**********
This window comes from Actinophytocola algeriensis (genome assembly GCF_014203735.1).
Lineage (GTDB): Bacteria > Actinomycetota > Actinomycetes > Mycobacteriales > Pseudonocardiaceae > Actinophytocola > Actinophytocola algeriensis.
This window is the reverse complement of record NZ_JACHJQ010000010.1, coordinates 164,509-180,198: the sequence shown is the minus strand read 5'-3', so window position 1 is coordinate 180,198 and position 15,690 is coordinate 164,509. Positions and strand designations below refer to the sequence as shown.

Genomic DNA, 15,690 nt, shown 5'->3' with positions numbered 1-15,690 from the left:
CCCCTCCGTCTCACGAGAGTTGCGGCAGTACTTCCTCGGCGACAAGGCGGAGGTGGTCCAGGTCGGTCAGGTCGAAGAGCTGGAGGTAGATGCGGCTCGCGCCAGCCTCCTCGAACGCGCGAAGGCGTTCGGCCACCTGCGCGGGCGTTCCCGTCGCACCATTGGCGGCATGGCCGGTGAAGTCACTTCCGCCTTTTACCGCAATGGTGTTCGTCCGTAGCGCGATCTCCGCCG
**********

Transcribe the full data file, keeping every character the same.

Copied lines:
This window comes from Actinophytocola algeriensis (genome assembly GCF_014203735.1).
Lineage (GTDB): Bacteria > Actinomycetota > Actinomycetes > Mycobacteriales > Pseudonocardiaceae > Actinophytocola > Actinophytocola algeriensis.
This window is the reverse complement of record NZ_JACHJQ010000010.1, coordinates 164,509-180,198: the sequence shown is the minus strand read 5'-3', so window position 1 is coordinate 180,198 and position 15,690 is coordinate 164,509. Positions and strand designations below refer to the sequence as shown.

Genomic DNA, 15,690 nt, shown 5'->3' with positions numbered 1-15,690 from the left:
CCCCTCCGTCTCACGAGAGTTGCGGCAGTACTTCCTCGGCGACAAGGCGGAGGTGGTCCAGGTCGGTCAGGTCGAAGAGCTGGAGGTAGATGCGGCTCGCGCCAGCCTCCTCGAACGCGCGAAGGCGTTCGGCCACCTGCGCGGGCGTTCCCGTCGCACCATTGGCGGCATGGCCGGTGAAGTCACTTCCGCCTTTTACCGCAATGGTGTTCGTCCGTAGCGCGATCTCCGCCG